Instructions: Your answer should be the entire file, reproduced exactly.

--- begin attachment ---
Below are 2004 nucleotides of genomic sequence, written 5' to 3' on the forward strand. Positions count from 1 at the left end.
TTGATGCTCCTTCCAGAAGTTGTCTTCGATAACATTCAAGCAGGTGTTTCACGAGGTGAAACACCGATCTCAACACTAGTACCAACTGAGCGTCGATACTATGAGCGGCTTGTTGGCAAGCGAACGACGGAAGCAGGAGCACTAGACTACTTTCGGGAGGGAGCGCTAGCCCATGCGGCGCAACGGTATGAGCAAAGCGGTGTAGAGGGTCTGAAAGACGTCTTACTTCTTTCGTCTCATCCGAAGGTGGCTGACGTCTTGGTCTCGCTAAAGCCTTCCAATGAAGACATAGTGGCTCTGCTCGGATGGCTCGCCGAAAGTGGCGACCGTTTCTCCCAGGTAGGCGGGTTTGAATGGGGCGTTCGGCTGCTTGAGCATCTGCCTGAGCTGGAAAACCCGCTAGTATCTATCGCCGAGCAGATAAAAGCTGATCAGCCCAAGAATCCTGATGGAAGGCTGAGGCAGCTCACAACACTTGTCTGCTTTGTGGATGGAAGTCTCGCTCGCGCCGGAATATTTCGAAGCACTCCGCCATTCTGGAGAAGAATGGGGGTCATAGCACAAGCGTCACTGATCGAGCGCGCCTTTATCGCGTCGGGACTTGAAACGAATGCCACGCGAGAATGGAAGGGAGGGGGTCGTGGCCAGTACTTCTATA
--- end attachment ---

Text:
Below are 2004 nucleotides of genomic sequence, written 5' to 3' on the forward strand. Positions count from 1 at the left end.
TTGATGCTCCTTCCAGAAGTTGTCTTCGATAACATTCAAGCAGGTGTTTCACGAGGTGAAACACCGATCTCAACACTAGTACCAACTGAGCGTCGATACTATGAGCGGCTTGTTGGCAAGCGAACGACGGAAGCAGGAGCACTAGACTACTTTCGGGAGGGAGCGCTAGCCCATGCGGCGCAACGGTATGAGCAAAGCGGTGTAGAGGGTCTGAAAGACGTCTTACTTCTTTCGTCTCATCCGAAGGTGGCTGACGTCTTGGTCTCGCTAAAGCCTTCCAATGAAGACATAGTGGCTCTGCTCGGATGGCTCGCCGAAAGTGGCGACCGTTTCTCCCAGGTAGGCGGGTTTGAATGGGGCGTTCGGCTGCTTGAGCATCTGCCTGAGCTGGAAAACCCGCTAGTATCTATCGCCGAGCAGATAAAAGCTGATCAGCCCAAGAATCCTGATGGAAGGCTGAGGCAGCTCACAACACTTGTCTGCTTTGTGGATGGAAGTCTCGCTCGCGCCGGAATATTTCGAAGCACTCCGCCATTCTGGAGAAGAATGGGGGTCATAGCACAAGCGTCACTGATCGAGCGCGCCTTTATCGCGTCGGGACTTGAAACGAATGCCACGCGAGAATGGAAGGGAGGGGGTCGTGGCCAGTACTTCTATA